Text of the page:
You’ve found that a lack of D2 receptors also can predispose someone to obesity. What made you think that the brains of obese people might have similarities to drug addicts and alcoholics?
V: I wondered, “Does the reduction in D2 receptors reflect the fact that these people are taking artificial substances that are changing the biochemistry of the brain, or does that basically reflect the expression of a predisposition to compulsiveness?” So I said, “What is a condition that has the similarities in terms of the behavioral expression?” And that’s why I went to obesity. Because people compulsively eat huge quantities of food, but the food is a natural reinforcer. You’re not bringing anything chemical, but there are similarities. People who are compulsive eaters cannot control — they endanger their lives. My prediction was that they also would have fewer D2 receptors. And the research showed exactly that.
You were drawn to neuroscience by the biochemistry of human behavior and, in part, the question of what could drive a person like Stalin to vow to kill every single descendent of your great-grandfather. Have you found any answers?
V: Some. I think that hatred itself can be rewarded and it’s self-perpetuating. Recent studies have demonstrated that falling in love — or the love a mother has for an infant, which is so powerful — is driven by these reward processes, and it actually engages the same [brain] circuit that gives priority of that behavior over anything else, just like in addiction. Just like you can activate those systems with love, for some people you can do exactly the same thing with hatred. People become obsessed about their hatred. All of their activities are aimed toward revenge, revenge, revenge. So there has to be a rewarding component to motivate us. What is it that drives you?
Your own drive has led you to a pretty powerful position where you can make a big impact. As the head of the National Institute on Drug Abuse, which spent more than $664 million on research grants in fiscal year 2014, how have you tried to improve addiction treatment?
V: One of my main goals has been to provide the knowledge that will enable us to treat drug addiction as a disease of the brain and to provide the tools that will allow you to be more effective in treating it, but also in preventing it. One way to do that is to provide a much greater granularity of understanding of the changes at the molecular level. We’re funding researchers to investigate how drugs alter what genes are activated such that they modify the function of the cells, and how this, in turn, modifies the functions of brain circuits, and how that modifies behavior. So the work goes into the basic science to understand how genes may make you vulnerable, and how drugs may influence what genes are expressed and what genes are silenced. Once you understand these processes, you can design and develop interventions to basically recover those processes that are disrupted by drugs.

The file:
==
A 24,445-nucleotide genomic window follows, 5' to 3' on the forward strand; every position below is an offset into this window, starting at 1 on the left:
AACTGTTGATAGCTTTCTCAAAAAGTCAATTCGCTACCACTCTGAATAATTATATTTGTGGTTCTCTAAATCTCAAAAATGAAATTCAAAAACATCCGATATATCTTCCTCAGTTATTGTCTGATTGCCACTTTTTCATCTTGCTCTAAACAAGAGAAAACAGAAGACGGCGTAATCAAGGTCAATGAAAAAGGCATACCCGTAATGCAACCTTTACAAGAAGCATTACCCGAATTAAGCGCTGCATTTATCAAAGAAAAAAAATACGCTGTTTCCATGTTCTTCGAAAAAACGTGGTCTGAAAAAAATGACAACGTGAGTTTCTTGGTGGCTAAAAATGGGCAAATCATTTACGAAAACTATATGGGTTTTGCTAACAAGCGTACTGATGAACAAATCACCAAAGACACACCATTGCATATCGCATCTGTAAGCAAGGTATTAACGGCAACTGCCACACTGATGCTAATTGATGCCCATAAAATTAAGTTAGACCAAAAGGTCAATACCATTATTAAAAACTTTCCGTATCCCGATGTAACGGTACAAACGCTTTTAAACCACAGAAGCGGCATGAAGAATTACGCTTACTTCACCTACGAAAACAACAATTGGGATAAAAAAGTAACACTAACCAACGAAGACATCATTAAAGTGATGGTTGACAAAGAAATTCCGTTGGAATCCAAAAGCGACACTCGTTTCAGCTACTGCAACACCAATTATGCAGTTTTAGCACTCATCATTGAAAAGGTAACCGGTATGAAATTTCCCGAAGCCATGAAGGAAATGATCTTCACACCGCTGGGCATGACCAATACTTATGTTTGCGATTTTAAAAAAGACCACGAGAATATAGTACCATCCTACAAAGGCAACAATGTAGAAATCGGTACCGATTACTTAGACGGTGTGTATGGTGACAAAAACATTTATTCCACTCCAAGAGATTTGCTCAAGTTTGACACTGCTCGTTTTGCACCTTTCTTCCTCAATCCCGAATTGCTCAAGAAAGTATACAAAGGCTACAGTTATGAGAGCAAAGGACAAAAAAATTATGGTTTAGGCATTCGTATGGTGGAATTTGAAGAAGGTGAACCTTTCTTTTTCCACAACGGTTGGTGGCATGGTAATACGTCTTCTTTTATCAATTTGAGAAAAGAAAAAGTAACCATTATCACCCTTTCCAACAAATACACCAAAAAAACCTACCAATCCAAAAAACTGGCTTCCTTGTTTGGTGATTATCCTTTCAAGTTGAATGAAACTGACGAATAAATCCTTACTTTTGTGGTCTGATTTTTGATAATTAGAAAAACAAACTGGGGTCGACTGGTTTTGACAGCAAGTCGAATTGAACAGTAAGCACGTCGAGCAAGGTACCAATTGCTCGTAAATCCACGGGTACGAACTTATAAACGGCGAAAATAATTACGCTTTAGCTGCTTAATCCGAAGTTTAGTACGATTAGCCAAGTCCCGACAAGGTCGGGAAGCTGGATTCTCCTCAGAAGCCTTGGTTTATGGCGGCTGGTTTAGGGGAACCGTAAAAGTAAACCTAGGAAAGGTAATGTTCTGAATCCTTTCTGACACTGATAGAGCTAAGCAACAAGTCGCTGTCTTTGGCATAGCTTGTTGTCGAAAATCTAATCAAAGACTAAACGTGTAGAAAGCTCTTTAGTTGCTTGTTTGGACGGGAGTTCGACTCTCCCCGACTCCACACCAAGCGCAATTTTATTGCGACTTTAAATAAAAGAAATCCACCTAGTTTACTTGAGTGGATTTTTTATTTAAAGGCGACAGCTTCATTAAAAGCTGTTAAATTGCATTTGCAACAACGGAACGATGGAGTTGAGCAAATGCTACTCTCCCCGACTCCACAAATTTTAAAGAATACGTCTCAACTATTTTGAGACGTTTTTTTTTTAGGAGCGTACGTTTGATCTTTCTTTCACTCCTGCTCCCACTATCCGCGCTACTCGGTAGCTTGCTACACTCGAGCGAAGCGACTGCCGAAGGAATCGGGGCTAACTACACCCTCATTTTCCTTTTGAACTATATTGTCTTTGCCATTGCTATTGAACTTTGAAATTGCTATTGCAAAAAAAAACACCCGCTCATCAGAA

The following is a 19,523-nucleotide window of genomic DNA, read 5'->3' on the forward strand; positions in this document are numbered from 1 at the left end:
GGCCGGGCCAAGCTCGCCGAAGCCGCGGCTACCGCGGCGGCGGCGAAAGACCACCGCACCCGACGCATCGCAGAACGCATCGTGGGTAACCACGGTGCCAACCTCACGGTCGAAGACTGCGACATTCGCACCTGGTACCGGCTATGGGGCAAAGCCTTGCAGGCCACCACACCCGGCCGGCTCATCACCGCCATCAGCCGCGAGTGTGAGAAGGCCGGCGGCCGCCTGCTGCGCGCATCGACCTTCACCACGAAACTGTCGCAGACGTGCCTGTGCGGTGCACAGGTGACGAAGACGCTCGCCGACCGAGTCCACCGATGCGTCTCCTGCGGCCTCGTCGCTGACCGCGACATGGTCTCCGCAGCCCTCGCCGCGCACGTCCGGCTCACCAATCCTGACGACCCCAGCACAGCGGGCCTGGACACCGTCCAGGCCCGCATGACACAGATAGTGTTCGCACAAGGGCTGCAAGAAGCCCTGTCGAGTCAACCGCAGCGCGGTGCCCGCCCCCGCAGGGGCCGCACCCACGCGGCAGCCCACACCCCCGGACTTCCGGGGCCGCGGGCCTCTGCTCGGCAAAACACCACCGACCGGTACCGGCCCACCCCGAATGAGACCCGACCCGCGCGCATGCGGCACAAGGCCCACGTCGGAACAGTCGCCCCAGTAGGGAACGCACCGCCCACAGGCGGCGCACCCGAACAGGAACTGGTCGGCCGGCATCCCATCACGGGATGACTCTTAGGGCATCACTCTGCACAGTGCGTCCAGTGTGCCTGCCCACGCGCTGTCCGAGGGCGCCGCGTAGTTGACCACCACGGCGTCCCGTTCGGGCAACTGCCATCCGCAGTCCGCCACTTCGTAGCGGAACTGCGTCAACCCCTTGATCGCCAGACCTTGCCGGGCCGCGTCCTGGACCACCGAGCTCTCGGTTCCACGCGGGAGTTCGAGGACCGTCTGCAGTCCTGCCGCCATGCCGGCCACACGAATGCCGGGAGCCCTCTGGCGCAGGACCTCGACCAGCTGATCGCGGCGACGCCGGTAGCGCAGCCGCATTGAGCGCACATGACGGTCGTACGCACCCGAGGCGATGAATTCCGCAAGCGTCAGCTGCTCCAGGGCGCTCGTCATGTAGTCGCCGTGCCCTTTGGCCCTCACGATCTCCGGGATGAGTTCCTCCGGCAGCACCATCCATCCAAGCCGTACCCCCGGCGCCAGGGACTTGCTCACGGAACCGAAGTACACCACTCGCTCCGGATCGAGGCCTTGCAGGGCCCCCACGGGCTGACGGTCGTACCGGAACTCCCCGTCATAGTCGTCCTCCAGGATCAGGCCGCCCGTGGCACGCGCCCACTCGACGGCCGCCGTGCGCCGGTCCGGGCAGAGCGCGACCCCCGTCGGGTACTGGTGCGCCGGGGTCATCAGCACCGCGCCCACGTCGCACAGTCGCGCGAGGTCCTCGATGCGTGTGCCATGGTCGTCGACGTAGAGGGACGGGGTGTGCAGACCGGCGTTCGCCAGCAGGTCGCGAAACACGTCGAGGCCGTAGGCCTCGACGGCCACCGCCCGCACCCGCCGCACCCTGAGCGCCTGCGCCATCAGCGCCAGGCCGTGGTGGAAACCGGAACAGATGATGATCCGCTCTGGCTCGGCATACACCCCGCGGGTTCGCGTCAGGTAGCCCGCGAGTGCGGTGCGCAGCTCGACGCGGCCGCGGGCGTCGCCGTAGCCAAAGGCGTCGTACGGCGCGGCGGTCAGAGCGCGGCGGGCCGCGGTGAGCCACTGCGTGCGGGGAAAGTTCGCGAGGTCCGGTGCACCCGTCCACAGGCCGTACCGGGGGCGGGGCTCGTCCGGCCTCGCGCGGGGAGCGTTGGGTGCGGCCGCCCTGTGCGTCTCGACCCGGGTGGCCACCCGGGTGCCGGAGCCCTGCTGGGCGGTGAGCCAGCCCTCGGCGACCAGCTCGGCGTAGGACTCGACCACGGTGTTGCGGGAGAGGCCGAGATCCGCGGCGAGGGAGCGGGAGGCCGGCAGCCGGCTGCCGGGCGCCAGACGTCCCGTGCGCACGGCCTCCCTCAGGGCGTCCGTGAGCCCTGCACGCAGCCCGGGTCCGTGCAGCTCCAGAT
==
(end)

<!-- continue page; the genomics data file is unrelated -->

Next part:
If I could select one biochemical intervention, the one that I think would be most likely to have a beneficial effect is an increase in the level of D2 receptors. But unfortunately, I think we’re still far away from being able to do that.
Another focus of your work seems to be the development of medications. Could you tell me a little more about that effort?
V: We have very few medications for the treatment of drug addictions. Based on the knowledge that we have, we should be in a much better position to help people who are addicted to drugs. Our difficulty has been that the pharmaceutical industry has not been interested in developing medications for addictions. So one of my priorities has been to advance the science on such compounds. Now we have partnerships with some of the pharmaceutical [companies]. Addiction is considered an immoral behavior, so many companies don’t want to be associated with those types of applications. But I think that is slowly changing.